Huddling into a crowded Love Inn, those eager to hear from grime veteran Sir Spyro took seats in assembly fashion, all facing a deep-set leather sofa – where the sermon was about to unfold. Dan Hancox, the Guardian's resident grime correspondent, was leading the discussion. To much of his relief the chat unfolded in an equally relaxed fashion as the setting, which these intimate talks (especially those featuring producers) so often do not.
Over the course of the talk, Spyro elaborated on how his father – a successful reggae musician, was mainly accountable for his interest in music, and also on how his elder brother and sister – both DJs themselves, gave him an introduction into mixing records, utilising their jungle collection as a means to learn... albeit without permission. He then delved into stories of his pirate station early days, namely experiences with Rinse and Geeneus, then the onset of garage, followed by the formation, rise, fall and subsequent resurrection of grime – all amidst a world tour DJ'ing for Tinchy Stryder. It's a pretty legitimate grounding for any DJ, and his tales shed light onto how he acquired such a knack for controlling crowds – something he'd be doing a lot of later that evening.
Onto the latter half of the programme, and without any observable warm up the night kicked off as soon as doors opened with a heavy b2b2b2b featuring Sir Hiss, Lemzly Dale, Drone and Invader Spade, who by no means took the 10 o’clock slot as a reason to dial things down. L U C Y then took control, who was by this point already playing to a packed venue. As one of the newest faces on the Bristol grime circuit, she proved capable of rising to the occasion, delivering a blend of the grittier, dirtier side of 140, as well as smoother, melodic tones. Following on was Red Bull Academy graduate Drippin, who offered a selection more slanted towards the trap and vapour side of things, reminiscent of Silk Road Assassins/ Last Japan, keeping it varied and energetic enough to maintain the stamina of the crowd.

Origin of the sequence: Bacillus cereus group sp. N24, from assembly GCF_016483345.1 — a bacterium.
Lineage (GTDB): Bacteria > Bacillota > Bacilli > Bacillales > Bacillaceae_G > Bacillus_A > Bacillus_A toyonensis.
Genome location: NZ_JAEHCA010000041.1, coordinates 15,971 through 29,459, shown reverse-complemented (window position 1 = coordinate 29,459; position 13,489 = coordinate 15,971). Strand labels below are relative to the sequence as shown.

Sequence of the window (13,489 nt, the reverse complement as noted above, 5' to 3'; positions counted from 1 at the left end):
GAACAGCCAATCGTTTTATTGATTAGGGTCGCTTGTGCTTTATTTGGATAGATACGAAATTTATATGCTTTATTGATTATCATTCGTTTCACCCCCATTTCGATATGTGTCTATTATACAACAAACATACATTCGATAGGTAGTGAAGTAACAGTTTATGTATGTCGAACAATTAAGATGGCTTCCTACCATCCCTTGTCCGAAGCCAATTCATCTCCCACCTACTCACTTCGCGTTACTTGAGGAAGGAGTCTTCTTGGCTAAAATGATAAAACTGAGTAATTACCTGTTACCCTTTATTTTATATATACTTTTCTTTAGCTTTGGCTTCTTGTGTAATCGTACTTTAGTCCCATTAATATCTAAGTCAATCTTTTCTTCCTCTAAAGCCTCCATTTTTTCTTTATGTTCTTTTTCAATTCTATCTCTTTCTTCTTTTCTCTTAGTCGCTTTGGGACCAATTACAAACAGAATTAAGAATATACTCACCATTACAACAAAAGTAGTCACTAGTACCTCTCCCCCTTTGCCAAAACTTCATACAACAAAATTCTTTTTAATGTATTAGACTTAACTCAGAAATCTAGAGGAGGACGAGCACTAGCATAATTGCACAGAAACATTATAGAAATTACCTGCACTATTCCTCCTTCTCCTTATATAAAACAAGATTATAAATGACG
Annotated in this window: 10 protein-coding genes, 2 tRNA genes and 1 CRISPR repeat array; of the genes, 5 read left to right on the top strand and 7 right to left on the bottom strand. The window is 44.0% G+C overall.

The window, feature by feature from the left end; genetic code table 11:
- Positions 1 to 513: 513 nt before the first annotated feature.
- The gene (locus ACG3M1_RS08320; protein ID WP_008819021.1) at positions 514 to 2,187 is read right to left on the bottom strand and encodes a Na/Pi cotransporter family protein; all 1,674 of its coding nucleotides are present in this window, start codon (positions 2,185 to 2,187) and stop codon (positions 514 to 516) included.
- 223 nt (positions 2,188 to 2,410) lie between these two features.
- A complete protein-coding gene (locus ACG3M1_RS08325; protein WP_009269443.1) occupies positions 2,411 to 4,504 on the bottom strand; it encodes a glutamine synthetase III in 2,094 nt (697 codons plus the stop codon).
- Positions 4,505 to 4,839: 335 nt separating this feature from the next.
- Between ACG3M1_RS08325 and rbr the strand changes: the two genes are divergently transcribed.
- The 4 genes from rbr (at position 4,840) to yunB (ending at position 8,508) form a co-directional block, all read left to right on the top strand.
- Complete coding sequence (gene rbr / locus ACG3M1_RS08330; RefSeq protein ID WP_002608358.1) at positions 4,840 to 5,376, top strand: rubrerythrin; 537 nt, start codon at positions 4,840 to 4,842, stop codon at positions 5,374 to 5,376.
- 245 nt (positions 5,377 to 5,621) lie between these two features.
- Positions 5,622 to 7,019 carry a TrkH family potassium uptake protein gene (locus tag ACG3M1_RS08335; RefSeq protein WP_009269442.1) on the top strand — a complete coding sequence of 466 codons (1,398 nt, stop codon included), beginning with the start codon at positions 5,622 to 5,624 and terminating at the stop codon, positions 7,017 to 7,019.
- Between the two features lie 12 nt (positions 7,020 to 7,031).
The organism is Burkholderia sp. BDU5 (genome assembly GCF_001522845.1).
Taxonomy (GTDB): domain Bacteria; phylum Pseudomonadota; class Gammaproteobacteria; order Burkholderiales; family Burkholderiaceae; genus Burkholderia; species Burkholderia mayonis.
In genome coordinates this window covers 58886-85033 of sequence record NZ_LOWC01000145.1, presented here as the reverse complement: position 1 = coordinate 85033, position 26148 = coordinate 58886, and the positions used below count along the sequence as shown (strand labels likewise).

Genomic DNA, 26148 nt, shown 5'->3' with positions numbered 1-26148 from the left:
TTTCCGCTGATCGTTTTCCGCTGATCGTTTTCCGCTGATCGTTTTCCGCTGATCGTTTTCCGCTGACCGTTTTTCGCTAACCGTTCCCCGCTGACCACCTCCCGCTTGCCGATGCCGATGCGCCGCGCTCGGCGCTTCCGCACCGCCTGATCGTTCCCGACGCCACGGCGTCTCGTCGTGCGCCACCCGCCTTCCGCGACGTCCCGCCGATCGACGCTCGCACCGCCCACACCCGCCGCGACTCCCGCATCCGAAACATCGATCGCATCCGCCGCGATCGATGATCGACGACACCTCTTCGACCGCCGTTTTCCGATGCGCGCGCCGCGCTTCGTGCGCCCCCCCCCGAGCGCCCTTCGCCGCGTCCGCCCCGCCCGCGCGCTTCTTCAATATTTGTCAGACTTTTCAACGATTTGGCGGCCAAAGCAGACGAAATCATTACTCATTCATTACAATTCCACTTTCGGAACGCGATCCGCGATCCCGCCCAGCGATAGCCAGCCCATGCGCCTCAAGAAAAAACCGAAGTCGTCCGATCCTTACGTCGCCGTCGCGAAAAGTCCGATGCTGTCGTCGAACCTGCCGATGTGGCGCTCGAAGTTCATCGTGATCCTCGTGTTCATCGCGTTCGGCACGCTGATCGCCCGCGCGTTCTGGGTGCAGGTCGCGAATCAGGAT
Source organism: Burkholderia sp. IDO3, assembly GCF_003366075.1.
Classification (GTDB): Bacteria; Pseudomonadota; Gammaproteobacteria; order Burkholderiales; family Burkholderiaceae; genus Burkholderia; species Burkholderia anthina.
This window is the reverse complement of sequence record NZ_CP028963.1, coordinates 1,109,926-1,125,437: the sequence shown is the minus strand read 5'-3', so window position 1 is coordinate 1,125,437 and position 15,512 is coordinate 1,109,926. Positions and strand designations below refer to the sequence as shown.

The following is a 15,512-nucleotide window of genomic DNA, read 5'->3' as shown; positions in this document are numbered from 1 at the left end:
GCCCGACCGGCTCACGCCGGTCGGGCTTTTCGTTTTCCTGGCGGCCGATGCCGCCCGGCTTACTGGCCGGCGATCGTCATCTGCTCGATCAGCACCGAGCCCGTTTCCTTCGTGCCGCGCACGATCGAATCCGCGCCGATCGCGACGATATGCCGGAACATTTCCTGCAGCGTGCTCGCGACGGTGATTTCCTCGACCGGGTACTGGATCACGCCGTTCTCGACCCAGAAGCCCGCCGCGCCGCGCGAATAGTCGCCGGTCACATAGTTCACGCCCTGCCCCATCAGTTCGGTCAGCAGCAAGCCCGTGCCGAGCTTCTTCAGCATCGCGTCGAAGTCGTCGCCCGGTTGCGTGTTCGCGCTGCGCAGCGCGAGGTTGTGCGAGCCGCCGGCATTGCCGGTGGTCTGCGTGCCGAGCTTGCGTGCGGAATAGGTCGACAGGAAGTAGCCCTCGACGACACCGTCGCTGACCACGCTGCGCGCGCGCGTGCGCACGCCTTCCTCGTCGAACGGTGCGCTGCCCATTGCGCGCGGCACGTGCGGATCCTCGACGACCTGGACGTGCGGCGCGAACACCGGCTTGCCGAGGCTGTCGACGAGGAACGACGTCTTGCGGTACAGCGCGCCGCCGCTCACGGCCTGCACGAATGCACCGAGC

Entering the second half of the night, Spyro took the reins and it’s safe to say things got chaotic quickly. The raucous energy of his selections pushed the intimate venue to its capacity, with the dancefloor consumed with frantic moshing, flailing gunfingers and spilt beverages for the entirety of the set. Reactions heightened with each drop of his own productions, boasting tracks from AJ Tracey, to Stormzy, to the undisputed most pulled up track of 2016; Topper Top. Rather than simply conveying his scoop of new tracks in a clean, blended mix, the set was transformed into a showcase of skill, presented to the crowd in much the same way a scratch DJ would do so, aiming to impress. DJ EZ's sets do the same with garage. This is no doubt a skill developed with longevity and persistence, two things both Spyro and EZ have abundance of - refining their craft over decades, until there's a slight fractional possibility that their sets have become if anything... a bit much.
Words: Julian Caldwell